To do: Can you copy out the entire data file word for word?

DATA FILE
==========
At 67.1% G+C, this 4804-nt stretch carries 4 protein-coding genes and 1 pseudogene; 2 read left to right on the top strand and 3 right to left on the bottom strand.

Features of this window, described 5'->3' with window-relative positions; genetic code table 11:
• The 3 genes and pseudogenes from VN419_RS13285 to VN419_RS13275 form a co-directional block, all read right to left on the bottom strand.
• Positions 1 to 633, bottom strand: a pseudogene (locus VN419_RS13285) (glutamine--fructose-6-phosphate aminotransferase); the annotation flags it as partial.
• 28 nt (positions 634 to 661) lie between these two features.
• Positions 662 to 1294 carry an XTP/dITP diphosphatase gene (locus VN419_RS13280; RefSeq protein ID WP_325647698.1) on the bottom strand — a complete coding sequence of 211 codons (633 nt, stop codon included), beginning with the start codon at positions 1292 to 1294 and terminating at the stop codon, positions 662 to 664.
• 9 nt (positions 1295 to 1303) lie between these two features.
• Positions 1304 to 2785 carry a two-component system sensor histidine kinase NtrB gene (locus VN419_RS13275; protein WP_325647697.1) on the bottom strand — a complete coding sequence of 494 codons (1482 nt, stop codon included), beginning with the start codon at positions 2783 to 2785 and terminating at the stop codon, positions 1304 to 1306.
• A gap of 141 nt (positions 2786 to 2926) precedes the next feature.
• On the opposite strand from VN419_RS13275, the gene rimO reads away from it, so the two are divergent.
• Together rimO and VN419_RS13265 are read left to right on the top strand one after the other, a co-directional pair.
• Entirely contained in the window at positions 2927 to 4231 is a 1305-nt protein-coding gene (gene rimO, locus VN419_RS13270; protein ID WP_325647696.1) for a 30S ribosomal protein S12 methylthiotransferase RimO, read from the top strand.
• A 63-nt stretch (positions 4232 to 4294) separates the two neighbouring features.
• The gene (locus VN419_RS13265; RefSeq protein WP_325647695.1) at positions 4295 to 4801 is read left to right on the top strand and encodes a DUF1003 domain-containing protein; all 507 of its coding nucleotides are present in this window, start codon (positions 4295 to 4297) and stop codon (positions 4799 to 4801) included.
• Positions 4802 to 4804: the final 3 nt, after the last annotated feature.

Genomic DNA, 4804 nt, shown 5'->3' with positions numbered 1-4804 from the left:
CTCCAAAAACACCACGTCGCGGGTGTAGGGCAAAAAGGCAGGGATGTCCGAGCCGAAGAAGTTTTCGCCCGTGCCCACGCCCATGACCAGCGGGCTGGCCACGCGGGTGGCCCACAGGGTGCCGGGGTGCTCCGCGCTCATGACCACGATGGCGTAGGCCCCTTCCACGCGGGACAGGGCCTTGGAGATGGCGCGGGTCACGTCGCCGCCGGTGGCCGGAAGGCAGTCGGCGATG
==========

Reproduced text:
At 67.1% G+C, this 4804-nt stretch carries 4 protein-coding genes and 1 pseudogene; 2 read left to right on the top strand and 3 right to left on the bottom strand.

Features of this window, described 5'->3' with window-relative positions; genetic code table 11:
• The 3 genes and pseudogenes from VN419_RS13285 to VN419_RS13275 form a co-directional block, all read right to left on the bottom strand.
• Positions 1 to 633, bottom strand: a pseudogene (locus VN419_RS13285) (glutamine--fructose-6-phosphate aminotransferase); the annotation flags it as partial.
• 28 nt (positions 634 to 661) lie between these two features.
• Positions 662 to 1294 carry an XTP/dITP diphosphatase gene (locus VN419_RS13280; RefSeq protein ID WP_325647698.1) on the bottom strand — a complete coding sequence of 211 codons (633 nt, stop codon included), beginning with the start codon at positions 1292 to 1294 and terminating at the stop codon, positions 662 to 664.
• 9 nt (positions 1295 to 1303) lie between these two features.
• Positions 1304 to 2785 carry a two-component system sensor histidine kinase NtrB gene (locus VN419_RS13275; protein WP_325647697.1) on the bottom strand — a complete coding sequence of 494 codons (1482 nt, stop codon included), beginning with the start codon at positions 2783 to 2785 and terminating at the stop codon, positions 1304 to 1306.
• A gap of 141 nt (positions 2786 to 2926) precedes the next feature.
• On the opposite strand from VN419_RS13275, the gene rimO reads away from it, so the two are divergent.
• Together rimO and VN419_RS13265 are read left to right on the top strand one after the other, a co-directional pair.
• Entirely contained in the window at positions 2927 to 4231 is a 1305-nt protein-coding gene (gene rimO, locus VN419_RS13270; protein ID WP_325647696.1) for a 30S ribosomal protein S12 methylthiotransferase RimO, read from the top strand.
• A 63-nt stretch (positions 4232 to 4294) separates the two neighbouring features.
• The gene (locus VN419_RS13265; RefSeq protein WP_325647695.1) at positions 4295 to 4801 is read left to right on the top strand and encodes a DUF1003 domain-containing protein; all 507 of its coding nucleotides are present in this window, start codon (positions 4295 to 4297) and stop codon (positions 4799 to 4801) included.
• Positions 4802 to 4804: the final 3 nt, after the last annotated feature.

Genomic DNA, 4804 nt, shown 5'->3' with positions numbered 1-4804 from the left:
CTCCAAAAACACCACGTCGCGGGTGTAGGGCAAAAAGGCAGGGATGTCCGAGCCGAAGAAGTTTTCGCCCGTGCCCACGCCCATGACCAGCGGGCTGGCCACGCGGGTGGCCCACAGGGTGCCGGGGTGCTCCGCGCTCATGACCACGATGGCGTAGGCCCCTTCCACGCGGGACAGGGCCTTGGAGATGGCGCGGGTCACGTCGCCGCCGGTGGCCGGAAGGCAGTCGGCGATG